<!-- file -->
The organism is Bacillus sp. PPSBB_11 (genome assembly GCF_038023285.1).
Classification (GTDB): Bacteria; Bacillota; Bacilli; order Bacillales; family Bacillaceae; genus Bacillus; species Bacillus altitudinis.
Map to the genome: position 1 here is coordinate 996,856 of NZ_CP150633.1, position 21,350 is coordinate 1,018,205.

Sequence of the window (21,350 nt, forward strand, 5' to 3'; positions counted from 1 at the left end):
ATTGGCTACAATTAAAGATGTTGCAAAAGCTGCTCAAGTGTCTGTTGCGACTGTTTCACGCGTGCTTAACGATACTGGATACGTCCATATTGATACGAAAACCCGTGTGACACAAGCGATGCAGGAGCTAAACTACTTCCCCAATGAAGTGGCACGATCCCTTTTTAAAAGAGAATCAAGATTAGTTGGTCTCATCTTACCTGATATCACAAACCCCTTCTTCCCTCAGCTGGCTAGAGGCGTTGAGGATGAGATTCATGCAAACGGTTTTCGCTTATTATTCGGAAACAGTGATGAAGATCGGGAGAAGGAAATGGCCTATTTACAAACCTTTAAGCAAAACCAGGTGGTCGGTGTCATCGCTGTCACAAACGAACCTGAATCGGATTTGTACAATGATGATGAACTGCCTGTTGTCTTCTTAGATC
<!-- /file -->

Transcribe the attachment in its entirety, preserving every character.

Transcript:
The organism is Bacillus sp. PPSBB_11 (genome assembly GCF_038023285.1).
Classification (GTDB): Bacteria; Bacillota; Bacilli; order Bacillales; family Bacillaceae; genus Bacillus; species Bacillus altitudinis.
Map to the genome: position 1 here is coordinate 996,856 of NZ_CP150633.1, position 21,350 is coordinate 1,018,205.

Sequence of the window (21,350 nt, forward strand, 5' to 3'; positions counted from 1 at the left end):
ATTGGCTACAATTAAAGATGTTGCAAAAGCTGCTCAAGTGTCTGTTGCGACTGTTTCACGCGTGCTTAACGATACTGGATACGTCCATATTGATACGAAAACCCGTGTGACACAAGCGATGCAGGAGCTAAACTACTTCCCCAATGAAGTGGCACGATCCCTTTTTAAAAGAGAATCAAGATTAGTTGGTCTCATCTTACCTGATATCACAAACCCCTTCTTCCCTCAGCTGGCTAGAGGCGTTGAGGATGAGATTCATGCAAACGGTTTTCGCTTATTATTCGGAAACAGTGATGAAGATCGGGAGAAGGAAATGGCCTATTTACAAACCTTTAAGCAAAACCAGGTGGTCGGTGTCATCGCTGTCACAAACGAACCTGAATCGGATTTGTACAATGATGATGAACTGCCTGTTGTCTTCTTAGATC